|NSBRI, NASA soliciting research proposals|
The National Space Biomedical Research Institute (NSBRI) and NASA's Human Research Program are jointly soliciting ground-based, analog definition and flight definition proposals. The NASA Research Announcement (NRA) NNJ12ZSA002N, entitled, "Research and Technology Development to Support Crew Health and Performance in Space Exploration Missions" was released July 30, 2012.
This NRA is available through the NASA Research Opportunities homepage at http://nspires.nasaprs.com/ and then linking through the menu listings "Solicitations" to "Open Solicitations." On the Open Solicitations page, select NNJ12ZSA002N from the list of Solicitations.
NSBRI is soliciting proposals for six of its seven research teams. Research topics include visual impairment observed in U.S. astronauts. The topic areas include:
• Examine the role of venous constriction and compliance in spaceflight-associated visual impairment and increased intracranial pressure, the effects of the environmental conditions likely to be encountered in space on venous compliance, and consequential predisposing factors.
Human Factors and Performance
• Using operationally relevant scenarios or tasks for the spaceflight environment, develop and validate methods to assess task performance in real-time, provide immediate feedback, and recommend appropriate changes in time to improve mission outcomes.
• Integrate and measure the effectiveness of a suite of fully developed products and programs that can heighten the exercise experience of astronauts using the equipment available on the ISS. Outcomes determined should include adherence to fitness goals, aerobic and musculoskeletal health, motor activity repertoire in microgravity, and the alleviation of stress and maintenance of behavioral health.
Neurobehavioral and Psychosocial Factors
• Refine entirely non-obtrusive objective means of detecting and mitigating cognitive performance deficits, stress, fatigue, anxiety and depression for the operational setting of spaceflight.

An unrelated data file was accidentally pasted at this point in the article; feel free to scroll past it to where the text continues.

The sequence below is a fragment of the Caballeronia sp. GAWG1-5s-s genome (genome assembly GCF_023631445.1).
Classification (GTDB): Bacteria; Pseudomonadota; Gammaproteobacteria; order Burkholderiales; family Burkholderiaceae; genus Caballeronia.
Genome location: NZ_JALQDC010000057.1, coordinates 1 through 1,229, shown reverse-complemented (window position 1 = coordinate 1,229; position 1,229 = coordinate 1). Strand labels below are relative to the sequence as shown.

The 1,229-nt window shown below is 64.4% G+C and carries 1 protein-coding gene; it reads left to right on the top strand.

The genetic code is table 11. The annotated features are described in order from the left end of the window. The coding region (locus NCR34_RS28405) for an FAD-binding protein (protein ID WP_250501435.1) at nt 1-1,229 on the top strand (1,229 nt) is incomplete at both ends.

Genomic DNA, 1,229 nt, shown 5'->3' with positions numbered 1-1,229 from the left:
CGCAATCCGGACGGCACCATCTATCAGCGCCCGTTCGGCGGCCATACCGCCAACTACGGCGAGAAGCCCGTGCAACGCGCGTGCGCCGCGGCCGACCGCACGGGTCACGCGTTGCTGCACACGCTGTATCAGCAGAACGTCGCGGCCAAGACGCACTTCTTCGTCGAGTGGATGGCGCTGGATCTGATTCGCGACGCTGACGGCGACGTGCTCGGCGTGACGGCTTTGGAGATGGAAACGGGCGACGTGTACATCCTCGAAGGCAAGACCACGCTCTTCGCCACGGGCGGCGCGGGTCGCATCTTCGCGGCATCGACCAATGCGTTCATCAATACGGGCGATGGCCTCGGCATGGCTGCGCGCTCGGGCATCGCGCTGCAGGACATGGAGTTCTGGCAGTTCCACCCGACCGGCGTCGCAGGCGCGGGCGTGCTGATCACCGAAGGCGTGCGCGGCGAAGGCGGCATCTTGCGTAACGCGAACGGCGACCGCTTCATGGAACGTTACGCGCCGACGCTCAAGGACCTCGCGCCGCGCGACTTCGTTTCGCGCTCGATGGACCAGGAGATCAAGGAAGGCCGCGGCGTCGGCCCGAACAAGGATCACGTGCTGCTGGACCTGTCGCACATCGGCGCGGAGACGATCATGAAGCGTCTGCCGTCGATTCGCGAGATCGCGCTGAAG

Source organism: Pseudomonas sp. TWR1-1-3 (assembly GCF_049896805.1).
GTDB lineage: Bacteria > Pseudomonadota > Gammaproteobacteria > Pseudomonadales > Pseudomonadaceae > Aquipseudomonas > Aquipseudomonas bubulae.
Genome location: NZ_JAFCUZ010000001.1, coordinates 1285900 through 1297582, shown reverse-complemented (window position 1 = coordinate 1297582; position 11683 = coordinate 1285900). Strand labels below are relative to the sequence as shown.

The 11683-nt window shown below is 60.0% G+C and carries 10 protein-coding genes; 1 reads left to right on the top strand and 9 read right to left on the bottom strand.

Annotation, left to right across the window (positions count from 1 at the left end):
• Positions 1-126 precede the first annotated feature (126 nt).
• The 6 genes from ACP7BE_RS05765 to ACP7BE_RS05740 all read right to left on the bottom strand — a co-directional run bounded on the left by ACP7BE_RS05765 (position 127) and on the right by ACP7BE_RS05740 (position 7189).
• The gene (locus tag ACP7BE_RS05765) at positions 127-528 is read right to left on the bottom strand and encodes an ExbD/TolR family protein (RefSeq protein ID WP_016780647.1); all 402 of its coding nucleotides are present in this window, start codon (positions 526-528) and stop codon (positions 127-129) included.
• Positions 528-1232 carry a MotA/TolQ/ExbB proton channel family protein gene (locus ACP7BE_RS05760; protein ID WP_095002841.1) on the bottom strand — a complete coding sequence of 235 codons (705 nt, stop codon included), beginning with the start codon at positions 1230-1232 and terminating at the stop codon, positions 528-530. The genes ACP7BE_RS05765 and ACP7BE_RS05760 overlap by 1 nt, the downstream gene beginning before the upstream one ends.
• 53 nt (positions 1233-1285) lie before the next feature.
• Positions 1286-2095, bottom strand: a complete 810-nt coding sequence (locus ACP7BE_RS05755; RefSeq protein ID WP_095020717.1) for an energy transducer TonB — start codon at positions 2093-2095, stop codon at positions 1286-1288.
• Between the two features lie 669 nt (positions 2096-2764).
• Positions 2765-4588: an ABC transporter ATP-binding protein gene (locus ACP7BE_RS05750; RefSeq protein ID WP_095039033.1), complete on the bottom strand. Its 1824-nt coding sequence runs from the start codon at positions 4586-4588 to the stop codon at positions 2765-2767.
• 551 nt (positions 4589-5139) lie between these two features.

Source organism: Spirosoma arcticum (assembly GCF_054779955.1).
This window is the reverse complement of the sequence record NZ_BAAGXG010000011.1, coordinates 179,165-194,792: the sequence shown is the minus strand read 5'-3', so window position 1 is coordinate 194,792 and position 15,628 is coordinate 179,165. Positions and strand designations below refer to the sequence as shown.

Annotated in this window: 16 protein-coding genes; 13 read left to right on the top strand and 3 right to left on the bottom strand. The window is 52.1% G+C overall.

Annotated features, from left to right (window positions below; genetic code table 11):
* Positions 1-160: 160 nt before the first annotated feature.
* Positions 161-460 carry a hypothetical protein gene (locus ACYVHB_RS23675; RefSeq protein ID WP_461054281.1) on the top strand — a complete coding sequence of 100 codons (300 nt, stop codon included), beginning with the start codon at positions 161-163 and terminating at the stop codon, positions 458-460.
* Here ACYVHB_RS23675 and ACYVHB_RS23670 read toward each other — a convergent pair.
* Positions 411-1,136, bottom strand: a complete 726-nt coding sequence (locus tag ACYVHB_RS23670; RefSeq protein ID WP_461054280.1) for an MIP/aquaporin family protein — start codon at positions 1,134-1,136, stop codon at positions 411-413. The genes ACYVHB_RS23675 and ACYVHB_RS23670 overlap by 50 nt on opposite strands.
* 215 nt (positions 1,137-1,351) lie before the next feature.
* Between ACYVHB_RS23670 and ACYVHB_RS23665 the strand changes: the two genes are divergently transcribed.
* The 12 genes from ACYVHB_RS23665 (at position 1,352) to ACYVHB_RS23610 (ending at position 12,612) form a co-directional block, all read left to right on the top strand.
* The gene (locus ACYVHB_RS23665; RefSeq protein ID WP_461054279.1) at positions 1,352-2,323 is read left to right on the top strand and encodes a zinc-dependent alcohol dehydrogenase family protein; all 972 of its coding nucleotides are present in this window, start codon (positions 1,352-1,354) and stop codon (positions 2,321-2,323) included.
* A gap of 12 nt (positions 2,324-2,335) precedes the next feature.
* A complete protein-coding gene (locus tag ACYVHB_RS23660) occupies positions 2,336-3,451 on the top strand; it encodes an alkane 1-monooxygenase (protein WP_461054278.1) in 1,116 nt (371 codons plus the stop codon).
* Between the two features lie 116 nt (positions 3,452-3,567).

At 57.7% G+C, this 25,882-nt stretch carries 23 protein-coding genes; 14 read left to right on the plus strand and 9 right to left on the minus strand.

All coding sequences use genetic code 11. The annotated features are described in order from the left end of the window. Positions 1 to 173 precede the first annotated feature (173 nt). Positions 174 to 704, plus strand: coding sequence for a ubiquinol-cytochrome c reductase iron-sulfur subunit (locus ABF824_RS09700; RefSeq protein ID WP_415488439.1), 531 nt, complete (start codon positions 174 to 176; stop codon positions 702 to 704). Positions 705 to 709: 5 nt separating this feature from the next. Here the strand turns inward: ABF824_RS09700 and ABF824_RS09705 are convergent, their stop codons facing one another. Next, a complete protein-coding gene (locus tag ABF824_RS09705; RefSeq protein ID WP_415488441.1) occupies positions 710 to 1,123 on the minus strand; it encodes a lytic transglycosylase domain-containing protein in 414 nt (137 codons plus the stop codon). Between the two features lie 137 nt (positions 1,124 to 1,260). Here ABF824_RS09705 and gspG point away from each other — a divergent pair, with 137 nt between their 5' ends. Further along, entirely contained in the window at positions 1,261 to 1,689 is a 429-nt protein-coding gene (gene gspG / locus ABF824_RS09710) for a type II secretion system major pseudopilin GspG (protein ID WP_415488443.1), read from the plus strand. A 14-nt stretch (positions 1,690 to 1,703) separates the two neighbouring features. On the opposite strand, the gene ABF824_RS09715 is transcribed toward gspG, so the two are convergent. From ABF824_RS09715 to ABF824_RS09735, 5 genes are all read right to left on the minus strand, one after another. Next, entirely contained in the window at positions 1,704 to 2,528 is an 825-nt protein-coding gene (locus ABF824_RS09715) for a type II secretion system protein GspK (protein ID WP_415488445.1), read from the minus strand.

• Using an animal model that appropriately parallels the anatomical, vascular and retinal characteristics of the human visual system, examine the contribution of the spaceflight environment and any underlying predisposition, to the retinal pathology (optic disc edema, globe flattening, and choroidal folds) described in a subset of astronauts, and quantify decrements in visual performance.
Smart Medical Systems and Technology
• Refine and validate plug-and-play sensor and effector probes that integrate seamlessly with the proposed NASA Flexible Ultrasound System and address or mitigate medical conditions likely to be encountered during exploration missions.
Proposals are solicited by NASA in the areas of Sensorimotor Impairment and Space Motion Sickness; Epidemiological Evidence of Spaceflight Induced Cardiovascular Disease; Computational Models of Cephalad Fluid Shifts; Spaceflight Biochemical Profile; Maintenance and Regulation of Team Function and Performance over Extended Durations; and Development of Safety and Efficiency Metrics for Human-Automation Systems. NASA is also soliciting investigations or technologies lasting no more than one year that provide innovative approaches to any of the defined risks contained in the Integrated Research Plan (http://humanresearchroadmap.nasa.gov) of the Human Research Program.
Proposals solicited through this NRA will use a two-step proposal process. Only Step-1 proposers determined to be relevant with respect to the solicited research of this NRA will be invited to submit full Step-2 proposals.
Proposals responding to the NASA emphases and NSBRI emphases must be submitted separately, and will result in separate evaluations and awards. Step-1 proposals are due on Septe. 4, 2012, and invited Step-2 proposals are due on Dec. 3, 2012. Participation is open to all categories of organizations, including educational institutions, industry, nonprofit organizations, NASA centers, and other Government agencies.
Proposals must be submitted electronically. Both Step-1 and Step-2 proposals to NSBRI must be submitted via NSPIRES. Step-1 proposals to NASA may be submitted via the NASA Proposal data system NSPIRESor via Grants.gov (http://www.grants.gov). Invited Step-2 proposals to NASA must be submitted via NSPIRES.
NSBRI, funded by NASA, is a consortium of institutions studying the health risks related to long-duration spaceflight and developing the medical technologies needed for long missions. The Institute's science, technology and education projects take place at more than 60 institutions across the United States. For more information about NSBRI, please visit www.nsbri.org.